When a list identifies an address and a unit, it is typically a sign that the landlord has chosen a specific rental agent or brokerage to represent the unit. This is called an exclusive list. Some rental brokers, however, will manipulate the system and advertise the apartment as its own without having an explicit right from the landlord to do so. You can use the same techniques mentioned above (i.e. search for StreetEasy for the address and then cross-reference it with Google Street View) to check if game fraud in New York is playing.
Once you find the listing at StreetEasy, check out the price, amenities and photos. Also be sure to check with the rental broker. Does the rental agent identified on the rental listing at StreetEasy match the rental agent in the listing you found? If there is a difference, be careful.
5. Approach Luxury Lists Carefully
For some large luxury rental buildings, the building’s management company takes care of advertising and rental housing – not individual brokers. Individual brokers, however, sometimes advertise these listings as their own means of attracting potential tenants. Don’t fall in love with this! Instead go directly to the building’s on-site rental office and work directly with the team there. Often working directly with the building’s leasing agent can give important concessions, including a waiver broker’s fee, a security deposit, or even a month or more free rent.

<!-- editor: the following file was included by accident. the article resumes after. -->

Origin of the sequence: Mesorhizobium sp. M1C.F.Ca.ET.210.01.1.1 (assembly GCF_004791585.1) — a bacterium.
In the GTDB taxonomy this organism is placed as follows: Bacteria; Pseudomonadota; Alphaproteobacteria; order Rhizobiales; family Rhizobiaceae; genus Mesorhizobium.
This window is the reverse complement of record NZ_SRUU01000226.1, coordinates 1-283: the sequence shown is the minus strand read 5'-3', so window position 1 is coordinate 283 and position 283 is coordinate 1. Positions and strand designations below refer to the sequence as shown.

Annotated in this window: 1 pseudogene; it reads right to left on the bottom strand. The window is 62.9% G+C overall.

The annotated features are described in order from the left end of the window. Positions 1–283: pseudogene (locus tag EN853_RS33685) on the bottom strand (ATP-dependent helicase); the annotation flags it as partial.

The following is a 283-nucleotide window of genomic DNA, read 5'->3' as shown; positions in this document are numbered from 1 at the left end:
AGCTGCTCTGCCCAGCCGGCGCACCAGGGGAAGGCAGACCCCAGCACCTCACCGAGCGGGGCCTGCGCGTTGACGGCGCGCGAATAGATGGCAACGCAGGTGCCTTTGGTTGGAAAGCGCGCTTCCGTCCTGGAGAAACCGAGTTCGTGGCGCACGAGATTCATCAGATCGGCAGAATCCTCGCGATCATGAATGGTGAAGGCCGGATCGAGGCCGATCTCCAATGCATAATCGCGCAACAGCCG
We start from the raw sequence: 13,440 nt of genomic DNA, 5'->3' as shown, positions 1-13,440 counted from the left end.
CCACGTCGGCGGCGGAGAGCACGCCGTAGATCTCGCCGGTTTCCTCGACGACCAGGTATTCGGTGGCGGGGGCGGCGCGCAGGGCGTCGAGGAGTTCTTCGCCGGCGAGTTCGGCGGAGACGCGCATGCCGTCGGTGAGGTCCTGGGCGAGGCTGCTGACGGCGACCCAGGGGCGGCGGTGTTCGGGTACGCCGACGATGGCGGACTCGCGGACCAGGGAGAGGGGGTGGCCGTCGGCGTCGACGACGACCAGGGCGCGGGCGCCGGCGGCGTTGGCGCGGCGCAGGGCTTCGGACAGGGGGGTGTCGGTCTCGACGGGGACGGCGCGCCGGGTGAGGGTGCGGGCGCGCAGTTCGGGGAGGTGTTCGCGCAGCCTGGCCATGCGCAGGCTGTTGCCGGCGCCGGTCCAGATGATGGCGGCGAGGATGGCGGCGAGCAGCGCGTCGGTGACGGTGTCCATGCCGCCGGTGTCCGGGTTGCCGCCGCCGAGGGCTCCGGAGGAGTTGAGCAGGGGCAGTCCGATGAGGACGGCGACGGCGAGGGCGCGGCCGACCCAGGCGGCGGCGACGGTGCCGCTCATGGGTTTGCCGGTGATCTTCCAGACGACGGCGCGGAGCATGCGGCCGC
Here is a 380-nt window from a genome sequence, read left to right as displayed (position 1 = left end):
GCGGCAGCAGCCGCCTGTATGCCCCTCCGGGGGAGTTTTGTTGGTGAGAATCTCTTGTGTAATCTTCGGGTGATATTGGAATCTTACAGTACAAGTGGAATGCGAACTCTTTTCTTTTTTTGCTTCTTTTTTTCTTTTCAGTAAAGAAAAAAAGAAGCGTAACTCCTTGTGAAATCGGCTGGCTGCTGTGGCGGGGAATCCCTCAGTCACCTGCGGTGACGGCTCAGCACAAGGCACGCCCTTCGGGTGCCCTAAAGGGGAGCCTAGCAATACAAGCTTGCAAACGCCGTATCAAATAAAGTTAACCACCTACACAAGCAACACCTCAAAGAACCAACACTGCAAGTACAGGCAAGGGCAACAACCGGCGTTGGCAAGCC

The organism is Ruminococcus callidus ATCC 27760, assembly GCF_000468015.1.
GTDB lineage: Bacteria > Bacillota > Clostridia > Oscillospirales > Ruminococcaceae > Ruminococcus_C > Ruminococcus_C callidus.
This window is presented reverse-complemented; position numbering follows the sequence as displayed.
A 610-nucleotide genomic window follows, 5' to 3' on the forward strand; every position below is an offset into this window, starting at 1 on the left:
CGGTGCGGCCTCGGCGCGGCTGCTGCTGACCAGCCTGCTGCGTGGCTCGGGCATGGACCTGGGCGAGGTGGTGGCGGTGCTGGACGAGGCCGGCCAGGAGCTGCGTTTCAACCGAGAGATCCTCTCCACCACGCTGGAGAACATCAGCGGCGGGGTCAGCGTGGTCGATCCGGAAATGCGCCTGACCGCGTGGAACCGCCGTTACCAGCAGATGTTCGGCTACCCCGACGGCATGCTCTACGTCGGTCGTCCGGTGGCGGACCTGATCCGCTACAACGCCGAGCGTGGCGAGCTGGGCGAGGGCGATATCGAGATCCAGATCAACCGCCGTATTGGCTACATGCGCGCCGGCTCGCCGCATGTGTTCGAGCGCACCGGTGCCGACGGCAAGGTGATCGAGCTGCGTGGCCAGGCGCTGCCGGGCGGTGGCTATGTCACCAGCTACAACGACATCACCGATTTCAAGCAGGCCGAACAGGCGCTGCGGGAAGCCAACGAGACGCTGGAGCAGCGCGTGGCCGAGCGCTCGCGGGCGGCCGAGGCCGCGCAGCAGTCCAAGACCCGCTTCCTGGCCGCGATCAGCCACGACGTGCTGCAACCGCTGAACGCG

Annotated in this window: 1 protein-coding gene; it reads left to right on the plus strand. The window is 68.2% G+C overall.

You can use the StreetEasy building to cross-reference any listings you find on other websites. If the list indicates an address in a large luxury rental complex, check out the building or complex page at StreetEasy to see who handles renting. If there is an on-site rental office, call or visit it directly.
6. If Renting a Curiosity Unseen, Do Your Homework
Renting an apartment without first seeing it in person was unthinkable. Creating a fabricated “apartment” with photos, links, even a Facebook profile was once one of the most common NYF rental scams.